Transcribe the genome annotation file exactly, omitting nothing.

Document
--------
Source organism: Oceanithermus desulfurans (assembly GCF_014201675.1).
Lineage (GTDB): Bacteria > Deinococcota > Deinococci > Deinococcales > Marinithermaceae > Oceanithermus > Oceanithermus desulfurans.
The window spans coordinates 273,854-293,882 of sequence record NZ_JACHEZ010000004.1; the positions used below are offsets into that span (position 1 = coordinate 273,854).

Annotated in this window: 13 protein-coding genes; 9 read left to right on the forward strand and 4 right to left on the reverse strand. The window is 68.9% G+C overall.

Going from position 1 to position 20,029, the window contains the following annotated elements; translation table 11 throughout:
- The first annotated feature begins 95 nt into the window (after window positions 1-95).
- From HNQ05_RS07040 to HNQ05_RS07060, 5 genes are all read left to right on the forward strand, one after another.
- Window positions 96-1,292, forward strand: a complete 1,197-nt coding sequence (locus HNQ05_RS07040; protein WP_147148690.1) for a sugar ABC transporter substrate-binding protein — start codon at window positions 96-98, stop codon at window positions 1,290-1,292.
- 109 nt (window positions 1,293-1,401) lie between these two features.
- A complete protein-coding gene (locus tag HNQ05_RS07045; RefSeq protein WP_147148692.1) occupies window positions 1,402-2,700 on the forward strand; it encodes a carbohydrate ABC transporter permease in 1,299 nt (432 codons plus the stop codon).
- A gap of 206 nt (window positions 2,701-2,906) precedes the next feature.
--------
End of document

Source organism: Oceanithermus desulfurans (assembly GCF_014201675.1).
Lineage (GTDB): Bacteria > Deinococcota > Deinococci > Deinococcales > Marinithermaceae > Oceanithermus > Oceanithermus desulfurans.
The window spans coordinates 273,854-293,882 of sequence record NZ_JACHEZ010000004.1; the positions used below are offsets into that span (position 1 = coordinate 273,854).

Annotated in this window: 13 protein-coding genes; 9 read left to right on the forward strand and 4 right to left on the reverse strand. The window is 68.9% G+C overall.

Going from position 1 to position 20,029, the window contains the following annotated elements; translation table 11 throughout:
- The first annotated feature begins 95 nt into the window (after window positions 1-95).
- From HNQ05_RS07040 to HNQ05_RS07060, 5 genes are all read left to right on the forward strand, one after another.
- Window positions 96-1,292, forward strand: a complete 1,197-nt coding sequence (locus HNQ05_RS07040; protein WP_147148690.1) for a sugar ABC transporter substrate-binding protein — start codon at window positions 96-98, stop codon at window positions 1,290-1,292.
- 109 nt (window positions 1,293-1,401) lie between these two features.
- A complete protein-coding gene (locus tag HNQ05_RS07045; RefSeq protein WP_147148692.1) occupies window positions 1,402-2,700 on the forward strand; it encodes a carbohydrate ABC transporter permease in 1,299 nt (432 codons plus the stop codon).
- A gap of 206 nt (window positions 2,701-2,906) precedes the next feature.